3 Steps to Better Sex

Today’s entries in things I’m grateful for, thankful to and something loving all converge on a topic that takes some wordage, so enjoy an extra special essay edition! I’m writing here specifically about overcoming effects of sexual abuse, but many of its lessons are transferable to anyone facing an intransigent obstacle.

I have a history of pain during sex, probably due to physiological and psychological issues. From ages thirteen to fifteen, I was the focus of sexual stalking and inappropriate touching from someone I was very close to. Along with my religious upbringing that taught me sex was shameful and women were temptresses, I learned to regard sex as something scary and only for pleasing men. I’ve been doing a lot of work around this in the last year, and I think it bore some fruit today (no, not that kind of fruit!). I was able to be fully present and feel very little pain. I know a lot of people, women and men, have similar issues. I’ve struggled to find relevant information on the internet, so I thought I’d write about how things got better for me here.
The first thing people who’ve been abused (including emotional abuse, not just sexual) need is a sense of control. Each of us wants to express the choice that comes with being our own protagonist and not feeling like we’re the helpless pawn of others’ whims. Often in sexual trauma we either pursue sex vehemently because it’s the way we know to experience “love,” or avoid sex at all costs as the way we’ve experienced betrayal. I avoided it at all costs. When I was finally in a sexual situation, it was difficult to accept that my partner wouldn’t become so self-serving as to hurt me or even forget I was there except as an object. For that reason, connection became paramount. I wanted to know that my partner was into me and not some interchangeable woman, and hyperaware of any issues that might come up for me. While certainly I was right to demand partners be sensitive to my history, in my case it also often dampened spontaneity and play.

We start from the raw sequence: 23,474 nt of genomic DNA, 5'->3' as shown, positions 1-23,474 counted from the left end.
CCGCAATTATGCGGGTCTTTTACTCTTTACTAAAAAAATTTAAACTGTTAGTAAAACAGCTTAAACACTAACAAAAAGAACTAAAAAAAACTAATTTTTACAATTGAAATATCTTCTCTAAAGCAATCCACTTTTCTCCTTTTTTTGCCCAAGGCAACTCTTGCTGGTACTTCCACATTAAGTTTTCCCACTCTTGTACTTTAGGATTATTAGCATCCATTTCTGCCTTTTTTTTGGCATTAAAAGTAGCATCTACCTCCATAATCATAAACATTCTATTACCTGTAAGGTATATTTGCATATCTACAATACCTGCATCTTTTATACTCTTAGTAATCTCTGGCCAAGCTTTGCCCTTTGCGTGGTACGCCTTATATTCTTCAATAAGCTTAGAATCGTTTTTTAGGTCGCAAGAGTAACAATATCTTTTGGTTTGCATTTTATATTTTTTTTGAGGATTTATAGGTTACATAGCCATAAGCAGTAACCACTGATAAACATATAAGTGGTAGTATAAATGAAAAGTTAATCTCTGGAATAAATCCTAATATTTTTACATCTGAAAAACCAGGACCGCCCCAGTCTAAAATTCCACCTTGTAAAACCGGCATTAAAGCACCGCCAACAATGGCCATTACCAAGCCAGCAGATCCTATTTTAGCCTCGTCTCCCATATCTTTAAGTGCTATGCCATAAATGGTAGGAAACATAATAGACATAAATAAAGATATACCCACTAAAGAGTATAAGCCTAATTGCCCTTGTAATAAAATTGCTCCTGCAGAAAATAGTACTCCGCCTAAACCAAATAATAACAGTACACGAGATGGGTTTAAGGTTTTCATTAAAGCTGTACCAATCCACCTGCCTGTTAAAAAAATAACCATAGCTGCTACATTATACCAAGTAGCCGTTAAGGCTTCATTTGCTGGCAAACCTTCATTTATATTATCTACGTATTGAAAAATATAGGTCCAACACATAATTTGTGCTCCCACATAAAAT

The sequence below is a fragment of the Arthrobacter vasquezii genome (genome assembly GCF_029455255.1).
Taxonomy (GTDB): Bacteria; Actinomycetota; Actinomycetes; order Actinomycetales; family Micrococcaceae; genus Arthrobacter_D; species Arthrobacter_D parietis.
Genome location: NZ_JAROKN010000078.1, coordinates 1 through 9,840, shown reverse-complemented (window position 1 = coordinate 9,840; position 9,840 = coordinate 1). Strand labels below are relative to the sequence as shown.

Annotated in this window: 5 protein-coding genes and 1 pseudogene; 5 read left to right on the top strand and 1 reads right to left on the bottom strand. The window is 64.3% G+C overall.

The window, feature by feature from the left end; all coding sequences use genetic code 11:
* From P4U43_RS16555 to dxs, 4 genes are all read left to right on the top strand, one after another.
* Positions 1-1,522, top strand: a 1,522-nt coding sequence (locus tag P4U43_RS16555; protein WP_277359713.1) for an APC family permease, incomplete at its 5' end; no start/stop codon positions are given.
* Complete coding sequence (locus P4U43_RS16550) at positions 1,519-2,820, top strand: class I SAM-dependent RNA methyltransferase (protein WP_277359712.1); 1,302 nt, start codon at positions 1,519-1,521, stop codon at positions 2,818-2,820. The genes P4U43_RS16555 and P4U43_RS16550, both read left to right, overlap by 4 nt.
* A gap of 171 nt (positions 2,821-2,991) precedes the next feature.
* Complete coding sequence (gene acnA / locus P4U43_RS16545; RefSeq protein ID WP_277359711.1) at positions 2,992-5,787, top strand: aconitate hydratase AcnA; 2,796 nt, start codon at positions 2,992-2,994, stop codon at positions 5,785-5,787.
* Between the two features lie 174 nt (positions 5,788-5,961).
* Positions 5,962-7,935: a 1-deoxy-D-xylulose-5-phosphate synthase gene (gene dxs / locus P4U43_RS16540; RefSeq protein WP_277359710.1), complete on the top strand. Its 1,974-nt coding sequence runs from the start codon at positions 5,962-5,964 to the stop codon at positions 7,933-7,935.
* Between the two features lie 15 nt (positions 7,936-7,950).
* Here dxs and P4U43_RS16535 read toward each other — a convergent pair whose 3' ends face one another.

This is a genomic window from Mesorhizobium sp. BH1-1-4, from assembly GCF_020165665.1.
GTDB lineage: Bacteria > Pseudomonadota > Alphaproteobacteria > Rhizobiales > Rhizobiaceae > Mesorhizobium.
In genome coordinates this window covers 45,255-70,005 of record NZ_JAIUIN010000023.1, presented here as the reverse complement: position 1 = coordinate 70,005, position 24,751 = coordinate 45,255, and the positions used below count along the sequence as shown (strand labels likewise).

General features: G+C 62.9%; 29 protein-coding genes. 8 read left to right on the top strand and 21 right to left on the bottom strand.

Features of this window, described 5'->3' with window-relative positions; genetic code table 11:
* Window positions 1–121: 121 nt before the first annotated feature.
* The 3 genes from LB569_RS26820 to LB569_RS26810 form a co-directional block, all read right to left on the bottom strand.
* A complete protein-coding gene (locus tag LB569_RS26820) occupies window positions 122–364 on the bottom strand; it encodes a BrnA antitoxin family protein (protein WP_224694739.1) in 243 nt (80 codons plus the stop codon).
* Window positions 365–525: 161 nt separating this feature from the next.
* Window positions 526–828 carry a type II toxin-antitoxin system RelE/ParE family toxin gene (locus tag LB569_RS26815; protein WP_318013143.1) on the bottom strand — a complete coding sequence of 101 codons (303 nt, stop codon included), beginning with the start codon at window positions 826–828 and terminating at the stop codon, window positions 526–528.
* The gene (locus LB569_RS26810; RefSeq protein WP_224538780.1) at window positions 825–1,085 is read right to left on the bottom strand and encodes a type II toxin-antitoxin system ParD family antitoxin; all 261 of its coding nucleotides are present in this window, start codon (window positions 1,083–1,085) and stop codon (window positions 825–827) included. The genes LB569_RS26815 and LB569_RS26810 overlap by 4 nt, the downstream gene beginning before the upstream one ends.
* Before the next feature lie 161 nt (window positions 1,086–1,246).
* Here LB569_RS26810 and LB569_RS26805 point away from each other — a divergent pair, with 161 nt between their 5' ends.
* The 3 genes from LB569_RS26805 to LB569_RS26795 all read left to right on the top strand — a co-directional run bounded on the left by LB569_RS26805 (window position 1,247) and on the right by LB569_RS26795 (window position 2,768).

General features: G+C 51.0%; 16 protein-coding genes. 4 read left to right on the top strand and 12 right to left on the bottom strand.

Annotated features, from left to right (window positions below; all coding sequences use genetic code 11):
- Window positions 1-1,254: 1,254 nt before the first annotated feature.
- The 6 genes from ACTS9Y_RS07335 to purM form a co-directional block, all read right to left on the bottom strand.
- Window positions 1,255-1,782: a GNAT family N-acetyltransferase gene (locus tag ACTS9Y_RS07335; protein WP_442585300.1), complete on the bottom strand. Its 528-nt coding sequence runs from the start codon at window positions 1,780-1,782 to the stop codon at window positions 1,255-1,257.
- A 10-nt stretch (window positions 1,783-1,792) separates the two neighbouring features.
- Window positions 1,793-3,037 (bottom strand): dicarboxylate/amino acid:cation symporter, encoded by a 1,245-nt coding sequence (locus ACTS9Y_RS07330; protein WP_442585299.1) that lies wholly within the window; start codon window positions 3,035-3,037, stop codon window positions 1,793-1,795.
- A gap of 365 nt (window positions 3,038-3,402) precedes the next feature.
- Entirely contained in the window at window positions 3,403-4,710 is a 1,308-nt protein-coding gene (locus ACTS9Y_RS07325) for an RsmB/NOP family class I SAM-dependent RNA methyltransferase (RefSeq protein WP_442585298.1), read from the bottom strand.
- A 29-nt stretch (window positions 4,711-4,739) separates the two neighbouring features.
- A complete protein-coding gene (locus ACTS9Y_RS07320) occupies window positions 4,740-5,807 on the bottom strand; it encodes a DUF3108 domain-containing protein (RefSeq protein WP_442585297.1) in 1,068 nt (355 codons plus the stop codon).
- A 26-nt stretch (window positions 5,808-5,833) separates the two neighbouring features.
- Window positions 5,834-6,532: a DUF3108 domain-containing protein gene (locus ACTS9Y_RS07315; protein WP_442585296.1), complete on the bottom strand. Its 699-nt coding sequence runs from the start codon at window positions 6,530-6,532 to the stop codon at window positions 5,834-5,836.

Despite asking for accommodations in sex, I didn’t acknowledge my own desire. Desire was what men had, and in my mind women’s task was to escape men’s objectification. So the second step after coming to realize that sex is a choice and not an obligation or a taboo was acknowledging my own desire. Desire then becomes an aspect of our shared humanity, not a threat imposed from the outside. Acknowledging my own desire allows me to express more compassion for desire directed at me and deal with it appropriately instead of reacting out of fear that I’ll once again be the object of someone’s curiosity or need regardless of what I want. The difference between responding to others and reacting to others is incredibly freeing. Beyond the internal freedom, responding calmly to others, even if their assumptions are offensive, often elicits a more respectful response from them in turn. We women can sometimes consider compassion as another thing we have to give to others in an exhausting spiral of self-sacrifice. Compassion is about doing (and thinking) unto others as you would have done unto you under the same circumstances, and as Gloria Steinem so rightly pointed out, doing unto yourself as you would do (or think) unto others under the same circumstances. Paradoxically, acknowledging my own sexuality made sexuality less threatening in others.